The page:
Tuesday, August 14, 2012
Meet Dan Krokos!
1. Tell us what FALSE MEMORY is about
A girl with no memory discovers she's a genetically altered weapon of mass destruction. Her creators are planning to sell them off to the highest bidder. Miranda is not okay with this. Chaos ensues.
2. How long did it take to write?
The first draft took 12 days, which was a pretty bad idea, but at least I got the frame in place. I was pretty much just trying to stay ahead of my doubts. After that I worked on it for about 2 months. After it sold, I probably put another month into edits.
3. Do you outline, or just write by the seat of your britches?
I like the headlight method for outlining. I like to have a vague idea of where the story is going when I sit down to write. I also usually know how the story ends, so I have that end point in mind. I'm not comfortable outlining in great detail, because I like some creative wiggle room, but I also don't think I could just sit down and write something without thinking about it first.
4. What did you learn when you wrote it?
Writing from the POV of a teenage girl is painful.
5. When you're stuck while writing, what do you do?
Stop writing. Or come up with something crazy to get me entertained again.
6. What did the copy editor catch that made you groan?
A couple things that showed my grasp on grammar is not nearly as firm as I thought. It was a while ago, but I know there were a few sentences that really surprised me. But each copy editing session makes me better, so I'm happy about it.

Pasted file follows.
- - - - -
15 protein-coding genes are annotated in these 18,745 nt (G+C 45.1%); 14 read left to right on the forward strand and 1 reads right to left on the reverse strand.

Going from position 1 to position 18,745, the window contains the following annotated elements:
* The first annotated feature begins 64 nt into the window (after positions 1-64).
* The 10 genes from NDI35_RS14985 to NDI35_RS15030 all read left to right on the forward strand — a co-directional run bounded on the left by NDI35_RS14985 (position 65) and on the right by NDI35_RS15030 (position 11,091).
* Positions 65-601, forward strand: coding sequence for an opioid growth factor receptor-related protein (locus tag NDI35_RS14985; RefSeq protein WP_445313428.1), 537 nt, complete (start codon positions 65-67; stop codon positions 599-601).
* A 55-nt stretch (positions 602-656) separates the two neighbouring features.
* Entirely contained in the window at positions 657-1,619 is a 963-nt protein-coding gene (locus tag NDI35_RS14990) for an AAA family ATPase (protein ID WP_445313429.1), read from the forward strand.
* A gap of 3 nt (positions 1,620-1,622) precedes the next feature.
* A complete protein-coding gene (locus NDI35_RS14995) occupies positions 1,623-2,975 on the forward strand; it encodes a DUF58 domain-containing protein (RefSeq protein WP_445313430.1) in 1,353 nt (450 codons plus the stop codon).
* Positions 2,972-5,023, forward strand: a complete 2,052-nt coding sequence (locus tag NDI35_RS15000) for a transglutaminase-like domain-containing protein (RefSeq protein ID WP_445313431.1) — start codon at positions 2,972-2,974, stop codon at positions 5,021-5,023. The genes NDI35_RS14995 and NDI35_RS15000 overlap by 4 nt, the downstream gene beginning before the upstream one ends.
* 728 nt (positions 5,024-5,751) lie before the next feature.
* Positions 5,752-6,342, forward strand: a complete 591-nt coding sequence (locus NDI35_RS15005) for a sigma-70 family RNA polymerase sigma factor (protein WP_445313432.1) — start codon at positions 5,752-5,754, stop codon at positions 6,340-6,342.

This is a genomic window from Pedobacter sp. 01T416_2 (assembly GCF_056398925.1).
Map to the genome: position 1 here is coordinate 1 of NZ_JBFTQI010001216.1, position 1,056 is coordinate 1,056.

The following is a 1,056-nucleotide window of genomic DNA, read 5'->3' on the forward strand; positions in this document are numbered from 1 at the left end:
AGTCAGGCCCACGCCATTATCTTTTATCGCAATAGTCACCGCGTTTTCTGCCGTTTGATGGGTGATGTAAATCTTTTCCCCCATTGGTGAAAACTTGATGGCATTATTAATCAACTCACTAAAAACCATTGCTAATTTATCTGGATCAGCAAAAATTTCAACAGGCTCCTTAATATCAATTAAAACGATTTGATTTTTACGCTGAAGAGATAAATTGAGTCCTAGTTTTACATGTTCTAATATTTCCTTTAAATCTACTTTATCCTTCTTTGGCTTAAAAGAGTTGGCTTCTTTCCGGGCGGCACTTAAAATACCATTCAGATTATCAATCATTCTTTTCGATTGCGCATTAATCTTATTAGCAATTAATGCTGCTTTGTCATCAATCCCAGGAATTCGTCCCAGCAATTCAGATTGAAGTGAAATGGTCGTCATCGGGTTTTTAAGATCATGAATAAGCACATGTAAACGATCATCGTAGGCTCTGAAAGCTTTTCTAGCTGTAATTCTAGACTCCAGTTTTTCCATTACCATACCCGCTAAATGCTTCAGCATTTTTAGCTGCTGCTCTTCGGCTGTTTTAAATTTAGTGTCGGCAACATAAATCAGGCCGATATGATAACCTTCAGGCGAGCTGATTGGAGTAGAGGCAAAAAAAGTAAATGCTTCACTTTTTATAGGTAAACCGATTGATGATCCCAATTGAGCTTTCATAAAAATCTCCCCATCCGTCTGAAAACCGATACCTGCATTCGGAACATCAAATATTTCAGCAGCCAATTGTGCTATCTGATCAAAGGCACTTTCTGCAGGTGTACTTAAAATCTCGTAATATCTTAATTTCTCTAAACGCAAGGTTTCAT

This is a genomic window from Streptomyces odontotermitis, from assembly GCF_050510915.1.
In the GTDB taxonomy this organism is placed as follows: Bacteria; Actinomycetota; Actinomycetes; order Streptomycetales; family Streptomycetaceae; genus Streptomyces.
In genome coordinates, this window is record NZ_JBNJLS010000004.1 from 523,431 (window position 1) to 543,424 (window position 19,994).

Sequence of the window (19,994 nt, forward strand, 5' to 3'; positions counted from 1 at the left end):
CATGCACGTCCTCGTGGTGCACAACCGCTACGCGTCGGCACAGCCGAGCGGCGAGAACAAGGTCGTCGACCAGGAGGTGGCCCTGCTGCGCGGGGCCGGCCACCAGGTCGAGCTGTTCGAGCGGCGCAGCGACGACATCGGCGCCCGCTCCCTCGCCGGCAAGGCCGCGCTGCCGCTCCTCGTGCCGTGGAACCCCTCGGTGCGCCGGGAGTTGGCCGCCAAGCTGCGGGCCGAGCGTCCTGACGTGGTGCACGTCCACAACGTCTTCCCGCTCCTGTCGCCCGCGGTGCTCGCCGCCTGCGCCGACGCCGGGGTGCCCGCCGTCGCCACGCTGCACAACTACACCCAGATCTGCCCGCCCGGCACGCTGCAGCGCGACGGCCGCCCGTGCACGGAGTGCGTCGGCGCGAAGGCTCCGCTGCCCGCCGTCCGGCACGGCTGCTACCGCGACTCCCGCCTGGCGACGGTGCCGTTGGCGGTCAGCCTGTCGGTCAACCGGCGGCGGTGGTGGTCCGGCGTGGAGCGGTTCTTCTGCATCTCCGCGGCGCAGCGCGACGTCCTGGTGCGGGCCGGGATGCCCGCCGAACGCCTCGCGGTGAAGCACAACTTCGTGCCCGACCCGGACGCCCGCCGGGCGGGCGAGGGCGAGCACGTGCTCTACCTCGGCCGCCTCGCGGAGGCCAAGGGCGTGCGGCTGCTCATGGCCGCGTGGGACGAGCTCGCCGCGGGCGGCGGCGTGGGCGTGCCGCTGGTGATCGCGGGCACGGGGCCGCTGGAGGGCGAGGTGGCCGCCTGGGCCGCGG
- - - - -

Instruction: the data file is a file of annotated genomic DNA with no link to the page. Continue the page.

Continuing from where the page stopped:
7. Do you have a favorite book about the craft of writing?
James Scott Bell's Plot and Structure is a great starting point. When I started writing I knew what I liked in stories, but I didn't know why things worked the way they did. This book gives a good overview and framework for you to put the pieces of your story into. I feel like you need structure ESPECIALLY in the beginning, when things are so new.
I also liked On Writing by Stephen King. Even though it has some crazy advice (don't write a 180,000 word novel)
8. A memorable book you've read this year, and what made it stand out?
A Storm of Swords by George RR Martin. Mr. Martin taught me a valuable thing about stories with his series. If you can make people feel like any character could die at any moment, you will increase the tension dramatically. I wish more of today's writers were willing to kill off members of their main cast.
9. Is there a book that makes you think "if I could write something like this, I'd die happy?"
Beat the Reaper by Josh Bazell. It is brilliant, and all the things I like in a novel. It is funny yet has gut-punching drama. The balance and mastery is something I can only hope to achieve one day.
10. Care to confess to any guilty pleasures?
I don't believe in guilty pleasures. If you enjoy something and it doesn't hurt anyone, why should you feel guilty? (I enjoy romantic dramas)
11. What's your ringtone?
The chant from The Dark Knight Rises. When all the guys in the prison are going DESHAY DESHAY BASARA BASARA DESHAY DESHAY BASARA BASARA.
12. Will the world end in fire or ice and why do you think so?
Fire, most likely. Why do we have so many nuclear weapons? We have enough to destroy everything a bunch of times over. After a while were they just like "Okay might as well, what are we gonna do with all this Uranium?"